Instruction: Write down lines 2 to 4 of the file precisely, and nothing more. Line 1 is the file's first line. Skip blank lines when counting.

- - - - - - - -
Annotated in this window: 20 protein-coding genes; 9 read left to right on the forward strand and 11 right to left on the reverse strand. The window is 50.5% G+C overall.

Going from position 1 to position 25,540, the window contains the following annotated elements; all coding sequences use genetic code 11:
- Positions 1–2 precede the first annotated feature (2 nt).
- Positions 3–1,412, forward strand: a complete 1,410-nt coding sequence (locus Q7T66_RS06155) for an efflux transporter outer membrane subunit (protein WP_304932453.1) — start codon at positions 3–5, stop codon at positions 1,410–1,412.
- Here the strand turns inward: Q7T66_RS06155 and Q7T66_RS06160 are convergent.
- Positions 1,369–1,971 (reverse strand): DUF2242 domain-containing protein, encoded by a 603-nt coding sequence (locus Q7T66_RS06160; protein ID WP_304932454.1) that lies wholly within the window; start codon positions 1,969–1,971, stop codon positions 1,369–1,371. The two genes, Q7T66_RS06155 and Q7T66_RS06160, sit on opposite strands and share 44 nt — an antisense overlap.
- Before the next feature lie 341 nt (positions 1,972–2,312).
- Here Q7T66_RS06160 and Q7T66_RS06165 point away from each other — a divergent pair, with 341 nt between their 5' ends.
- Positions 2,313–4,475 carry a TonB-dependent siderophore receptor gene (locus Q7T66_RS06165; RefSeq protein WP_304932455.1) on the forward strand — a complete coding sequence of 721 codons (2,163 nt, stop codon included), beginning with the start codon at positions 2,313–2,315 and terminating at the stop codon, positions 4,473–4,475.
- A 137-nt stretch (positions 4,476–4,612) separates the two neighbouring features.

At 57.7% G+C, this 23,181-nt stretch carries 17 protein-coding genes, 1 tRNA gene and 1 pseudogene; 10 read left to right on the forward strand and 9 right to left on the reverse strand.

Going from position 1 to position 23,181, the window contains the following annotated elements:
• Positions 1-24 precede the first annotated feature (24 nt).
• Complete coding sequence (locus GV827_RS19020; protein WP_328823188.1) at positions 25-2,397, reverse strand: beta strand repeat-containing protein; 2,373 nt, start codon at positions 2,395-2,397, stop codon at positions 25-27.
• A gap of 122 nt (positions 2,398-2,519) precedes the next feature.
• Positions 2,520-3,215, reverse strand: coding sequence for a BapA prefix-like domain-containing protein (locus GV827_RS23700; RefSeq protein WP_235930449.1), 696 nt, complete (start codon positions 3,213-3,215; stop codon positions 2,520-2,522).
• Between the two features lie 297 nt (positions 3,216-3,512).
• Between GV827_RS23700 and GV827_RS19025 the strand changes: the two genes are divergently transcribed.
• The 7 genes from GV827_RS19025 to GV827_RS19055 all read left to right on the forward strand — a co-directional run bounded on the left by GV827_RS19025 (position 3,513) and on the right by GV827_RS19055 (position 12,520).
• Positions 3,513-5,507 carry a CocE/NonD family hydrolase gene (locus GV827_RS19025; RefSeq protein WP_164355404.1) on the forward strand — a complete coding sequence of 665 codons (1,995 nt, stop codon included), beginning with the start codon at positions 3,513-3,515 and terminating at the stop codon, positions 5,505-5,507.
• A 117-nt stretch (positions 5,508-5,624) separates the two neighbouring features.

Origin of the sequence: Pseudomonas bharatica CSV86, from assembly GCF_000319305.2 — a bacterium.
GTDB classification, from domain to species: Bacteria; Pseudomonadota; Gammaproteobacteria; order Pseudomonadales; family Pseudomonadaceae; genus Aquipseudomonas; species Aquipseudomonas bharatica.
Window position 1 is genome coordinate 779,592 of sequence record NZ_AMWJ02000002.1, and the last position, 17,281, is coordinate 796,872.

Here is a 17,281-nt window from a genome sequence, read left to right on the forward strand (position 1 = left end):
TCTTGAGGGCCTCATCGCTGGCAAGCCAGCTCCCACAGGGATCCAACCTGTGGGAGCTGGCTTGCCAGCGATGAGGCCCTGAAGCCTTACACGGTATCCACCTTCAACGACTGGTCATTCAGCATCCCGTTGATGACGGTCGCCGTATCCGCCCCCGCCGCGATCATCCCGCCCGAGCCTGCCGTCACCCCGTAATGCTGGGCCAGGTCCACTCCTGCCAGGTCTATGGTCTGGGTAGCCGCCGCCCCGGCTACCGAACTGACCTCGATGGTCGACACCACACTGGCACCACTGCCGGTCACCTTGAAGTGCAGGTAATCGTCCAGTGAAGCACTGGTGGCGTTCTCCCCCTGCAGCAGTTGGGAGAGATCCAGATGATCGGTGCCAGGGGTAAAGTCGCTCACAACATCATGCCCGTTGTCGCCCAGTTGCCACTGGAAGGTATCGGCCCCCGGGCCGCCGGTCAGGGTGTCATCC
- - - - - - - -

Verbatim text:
Going from position 1 to position 25,540, the window contains the following annotated elements; all coding sequences use genetic code 11:
- Positions 1–2 precede the first annotated feature (2 nt).
- Positions 3–1,412, forward strand: a complete 1,410-nt coding sequence (locus Q7T66_RS06155) for an efflux transporter outer membrane subunit (protein WP_304932453.1) — start codon at positions 3–5, stop codon at positions 1,410–1,412.